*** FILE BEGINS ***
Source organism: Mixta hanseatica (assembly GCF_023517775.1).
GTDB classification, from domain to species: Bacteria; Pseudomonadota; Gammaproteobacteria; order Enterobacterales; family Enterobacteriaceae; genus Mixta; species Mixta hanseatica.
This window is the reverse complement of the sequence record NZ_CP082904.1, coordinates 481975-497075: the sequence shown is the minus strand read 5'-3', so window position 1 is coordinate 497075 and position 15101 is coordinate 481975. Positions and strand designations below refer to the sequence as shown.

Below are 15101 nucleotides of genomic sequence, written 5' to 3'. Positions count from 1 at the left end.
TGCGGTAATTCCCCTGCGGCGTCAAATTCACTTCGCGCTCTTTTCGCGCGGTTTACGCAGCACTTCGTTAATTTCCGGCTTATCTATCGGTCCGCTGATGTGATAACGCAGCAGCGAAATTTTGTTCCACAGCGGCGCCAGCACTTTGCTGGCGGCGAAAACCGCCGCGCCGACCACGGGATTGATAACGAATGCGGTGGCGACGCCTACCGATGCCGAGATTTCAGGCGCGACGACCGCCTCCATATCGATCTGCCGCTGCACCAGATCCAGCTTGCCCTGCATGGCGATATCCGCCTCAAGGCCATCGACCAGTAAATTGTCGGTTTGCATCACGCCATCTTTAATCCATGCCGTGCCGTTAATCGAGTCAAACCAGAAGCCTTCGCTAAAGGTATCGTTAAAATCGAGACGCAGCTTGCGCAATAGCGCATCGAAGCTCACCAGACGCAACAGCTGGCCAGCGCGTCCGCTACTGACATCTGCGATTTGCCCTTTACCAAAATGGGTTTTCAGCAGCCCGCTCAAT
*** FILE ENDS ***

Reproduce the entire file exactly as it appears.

Source organism: Mixta hanseatica (assembly GCF_023517775.1).
GTDB classification, from domain to species: Bacteria; Pseudomonadota; Gammaproteobacteria; order Enterobacterales; family Enterobacteriaceae; genus Mixta; species Mixta hanseatica.
This window is the reverse complement of the sequence record NZ_CP082904.1, coordinates 481975-497075: the sequence shown is the minus strand read 5'-3', so window position 1 is coordinate 497075 and position 15101 is coordinate 481975. Positions and strand designations below refer to the sequence as shown.

Below are 15101 nucleotides of genomic sequence, written 5' to 3'. Positions count from 1 at the left end.
TGCGGTAATTCCCCTGCGGCGTCAAATTCACTTCGCGCTCTTTTCGCGCGGTTTACGCAGCACTTCGTTAATTTCCGGCTTATCTATCGGTCCGCTGATGTGATAACGCAGCAGCGAAATTTTGTTCCACAGCGGCGCCAGCACTTTGCTGGCGGCGAAAACCGCCGCGCCGACCACGGGATTGATAACGAATGCGGTGGCGACGCCTACCGATGCCGAGATTTCAGGCGCGACGACCGCCTCCATATCGATCTGCCGCTGCACCAGATCCAGCTTGCCCTGCATGGCGATATCCGCCTCAAGGCCATCGACCAGTAAATTGTCGGTTTGCATCACGCCATCTTTAATCCATGCCGTGCCGTTAATCGAGTCAAACCAGAAGCCTTCGCTAAAGGTATCGTTAAAATCGAGACGCAGCTTGCGCAATAGCGCATCGAAGCTCACCAGACGCAACAGCTGGCCAGCGCGTCCGCTACTGACATCTGCGATTTGCCCTTTACCAAAATGGGTTTTCAGCAGCCCGCTCAAT